“Debt is the worst poverty.”
— Thomas Fuller, 17th-century English churchman and historian
No reporter asks about it. The candidates don’t talk about it. Are voters even concerned about it?
The unmentioned “it” is the national debt, which days ago reached $27 trillion and continues to grow like an untreated tumor on the economic body of the nation.
At least one group is trying to get the public’s attention about how dangerous the national debt is to the future of the country. It is the newly formed Millennial Debt Commission (MDC), a civilian-led commission working toward a framework for long-term deficit reduction, made up of “20 millennial business leaders from across the country.”
The MDC recently held a conference call with current and former members of Congress (all Republicans, unfortunately, since the debt is equally the fault of both parties) and former government officials.
One of those on the call was former Congressional Budget Office Director Doug Holtz-Eakin, who said the national debt is “quite literally mathematically unsustainable.” This is not new, as many have been saying much the same over many years, though they lack the will to do anything about reducing it. These include Congresses with Democrat and Republican majorities and administrations. Mr. Holtz-Eakin added, “We are headed into a death spiral where we borrow to pay interest on previous borrowing, and it cannot be sustained.”
It is, as Sen. Ron Johnson, Wisconsin Republican, calls it, “intergenerational theft.” We’ve heard that one before, too, but it’s one thing to sound an alarm; it is quite another to stop the thieves. Said Mr. Johnson, “70 percent of our budget (is) now on complete automatic pilot … .”
While some alarmists are warning we could all die from climate change in the next however many years (their predictions differ and have been consistently wrong), the national debt is a clear and present threat to the stability, even existence, of the country. Great nations of the past have expired, or been greatly diminished, by refusing to control debt.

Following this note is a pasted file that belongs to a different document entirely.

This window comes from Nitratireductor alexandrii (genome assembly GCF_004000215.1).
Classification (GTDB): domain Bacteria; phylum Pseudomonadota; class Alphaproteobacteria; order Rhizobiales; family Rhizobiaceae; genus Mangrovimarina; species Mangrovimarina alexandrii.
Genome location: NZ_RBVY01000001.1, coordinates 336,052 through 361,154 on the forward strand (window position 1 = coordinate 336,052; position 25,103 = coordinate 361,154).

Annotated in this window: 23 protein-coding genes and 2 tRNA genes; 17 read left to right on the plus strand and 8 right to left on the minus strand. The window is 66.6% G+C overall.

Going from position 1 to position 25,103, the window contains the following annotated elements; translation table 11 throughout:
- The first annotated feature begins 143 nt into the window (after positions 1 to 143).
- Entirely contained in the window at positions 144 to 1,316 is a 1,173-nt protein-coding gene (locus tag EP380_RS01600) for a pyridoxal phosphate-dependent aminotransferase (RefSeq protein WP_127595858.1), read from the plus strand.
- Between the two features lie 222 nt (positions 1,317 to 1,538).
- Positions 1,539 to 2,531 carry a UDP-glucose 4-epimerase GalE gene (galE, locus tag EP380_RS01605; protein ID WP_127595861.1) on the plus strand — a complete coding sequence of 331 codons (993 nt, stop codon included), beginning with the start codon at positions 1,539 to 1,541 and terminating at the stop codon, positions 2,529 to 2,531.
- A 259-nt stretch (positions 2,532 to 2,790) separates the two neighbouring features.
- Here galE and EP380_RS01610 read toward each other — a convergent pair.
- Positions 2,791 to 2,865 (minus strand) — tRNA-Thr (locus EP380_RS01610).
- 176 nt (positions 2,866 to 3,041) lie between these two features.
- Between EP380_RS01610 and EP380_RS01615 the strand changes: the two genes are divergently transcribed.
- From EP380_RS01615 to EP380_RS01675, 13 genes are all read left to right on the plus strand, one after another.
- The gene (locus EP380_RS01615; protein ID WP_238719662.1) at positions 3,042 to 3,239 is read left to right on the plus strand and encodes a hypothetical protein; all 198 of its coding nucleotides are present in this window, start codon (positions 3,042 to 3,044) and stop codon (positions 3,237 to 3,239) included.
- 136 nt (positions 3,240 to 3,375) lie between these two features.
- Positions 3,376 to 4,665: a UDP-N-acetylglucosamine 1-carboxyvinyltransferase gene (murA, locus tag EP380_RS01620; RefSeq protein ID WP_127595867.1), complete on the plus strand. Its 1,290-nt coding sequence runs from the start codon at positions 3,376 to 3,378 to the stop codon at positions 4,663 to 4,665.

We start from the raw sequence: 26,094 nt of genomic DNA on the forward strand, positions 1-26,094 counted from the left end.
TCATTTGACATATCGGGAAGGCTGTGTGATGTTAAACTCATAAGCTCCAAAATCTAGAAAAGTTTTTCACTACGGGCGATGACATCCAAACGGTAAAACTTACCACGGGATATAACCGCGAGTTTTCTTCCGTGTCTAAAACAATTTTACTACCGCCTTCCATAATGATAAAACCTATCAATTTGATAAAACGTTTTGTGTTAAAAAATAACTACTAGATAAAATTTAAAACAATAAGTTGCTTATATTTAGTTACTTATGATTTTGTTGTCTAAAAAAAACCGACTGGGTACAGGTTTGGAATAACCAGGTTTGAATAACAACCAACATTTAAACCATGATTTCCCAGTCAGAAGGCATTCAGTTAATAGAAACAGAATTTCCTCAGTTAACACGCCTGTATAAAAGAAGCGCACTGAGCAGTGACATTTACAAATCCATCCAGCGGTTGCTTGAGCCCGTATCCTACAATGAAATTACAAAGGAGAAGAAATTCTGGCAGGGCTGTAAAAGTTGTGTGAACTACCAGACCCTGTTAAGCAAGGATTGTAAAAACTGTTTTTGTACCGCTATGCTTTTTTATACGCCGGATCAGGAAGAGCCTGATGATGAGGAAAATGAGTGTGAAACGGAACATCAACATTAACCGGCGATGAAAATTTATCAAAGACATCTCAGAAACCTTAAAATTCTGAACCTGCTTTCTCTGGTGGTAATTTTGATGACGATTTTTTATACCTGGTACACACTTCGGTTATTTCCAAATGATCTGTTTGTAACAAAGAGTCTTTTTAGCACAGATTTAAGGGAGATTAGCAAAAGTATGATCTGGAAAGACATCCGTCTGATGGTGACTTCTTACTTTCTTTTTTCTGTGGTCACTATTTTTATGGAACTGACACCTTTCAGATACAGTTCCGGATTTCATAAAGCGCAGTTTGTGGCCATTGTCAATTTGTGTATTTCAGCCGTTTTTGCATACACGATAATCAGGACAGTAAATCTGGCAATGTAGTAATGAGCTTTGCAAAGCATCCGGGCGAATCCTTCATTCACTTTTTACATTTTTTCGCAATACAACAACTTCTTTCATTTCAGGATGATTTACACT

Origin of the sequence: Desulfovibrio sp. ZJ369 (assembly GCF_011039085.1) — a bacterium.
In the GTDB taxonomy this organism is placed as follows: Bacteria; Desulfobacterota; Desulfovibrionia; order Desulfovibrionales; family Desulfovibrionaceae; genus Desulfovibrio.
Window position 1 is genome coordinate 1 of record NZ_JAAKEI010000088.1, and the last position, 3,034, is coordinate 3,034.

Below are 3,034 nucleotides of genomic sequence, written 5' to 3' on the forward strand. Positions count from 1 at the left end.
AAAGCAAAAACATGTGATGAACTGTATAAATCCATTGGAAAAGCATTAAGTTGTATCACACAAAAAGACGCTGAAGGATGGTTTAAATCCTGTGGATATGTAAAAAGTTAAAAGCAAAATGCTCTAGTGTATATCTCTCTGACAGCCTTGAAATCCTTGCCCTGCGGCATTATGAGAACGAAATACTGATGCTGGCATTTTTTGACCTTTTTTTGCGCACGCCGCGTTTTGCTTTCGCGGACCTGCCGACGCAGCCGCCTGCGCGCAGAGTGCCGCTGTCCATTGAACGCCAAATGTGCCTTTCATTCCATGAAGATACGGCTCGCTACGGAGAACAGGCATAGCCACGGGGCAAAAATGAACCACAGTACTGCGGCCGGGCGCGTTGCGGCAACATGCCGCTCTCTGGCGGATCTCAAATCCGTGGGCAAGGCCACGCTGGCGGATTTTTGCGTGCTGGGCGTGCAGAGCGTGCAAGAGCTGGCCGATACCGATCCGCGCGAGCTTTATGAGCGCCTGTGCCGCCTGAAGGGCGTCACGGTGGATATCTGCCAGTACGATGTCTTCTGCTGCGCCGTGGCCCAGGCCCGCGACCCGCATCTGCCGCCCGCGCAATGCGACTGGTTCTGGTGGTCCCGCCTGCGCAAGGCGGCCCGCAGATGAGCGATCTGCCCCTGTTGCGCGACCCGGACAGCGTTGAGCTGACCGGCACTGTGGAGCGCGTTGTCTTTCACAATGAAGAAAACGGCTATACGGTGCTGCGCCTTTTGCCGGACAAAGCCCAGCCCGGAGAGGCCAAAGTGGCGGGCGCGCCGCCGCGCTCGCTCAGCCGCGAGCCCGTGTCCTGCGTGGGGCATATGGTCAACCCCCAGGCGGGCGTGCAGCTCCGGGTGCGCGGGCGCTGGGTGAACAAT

Rep. William Timmons, South Carolina Republican, warned, “The global economy is not going to allow the United States government to borrow $70 trillion (his estimate at the current rate of borrowing and spending) … we will lose our pre-eminent position and the dollar will just be in the trash can.”
Rep. Bryan Steil, Wisconsin Republican, added, “… the projected Congressional Budget Office debt to GDP ratio at the end of the year is 101 percent. That’s really the tipping point when you talk to macroeconomists and where you get into a danger zone. … What we need to do is have an adult and thoughtful conversation about how we are going to turn the tide and get back to a sustainable path going forward.”
Ah, but herein lies the problem. Sen. Joni Ernst, Iowa Republican, told the conference call participants, “I was on the budget and appropriations process reform committee, the joint select committee that was established several years ago … we couldn’t come together on legislation. We could not do anything more than simple window dressing. … There are so many people stuck in the way that we’ve always done things … and we really do have to move beyond that.”
The ongoing problem is how? As long as many Americans believe government owes them money extracted from other people, as long as politicians use spending to “buy” votes, refusing to say “no” to any request, the debt will grow. That guarantees the bill will come due sooner rather than later.
Ralph Waldo Emerson is among legions of people who have warned of the dangers of debt: “A man in debt is so far a slave.”
If that is true for individuals, how much more for nations?
• Cal Thomas, a nationally syndicated columnist, is the author of “America’s Expiration Date: The Fall of Empires, Superpowers and the United States” (HarperCollins/Zondervan, January 2020).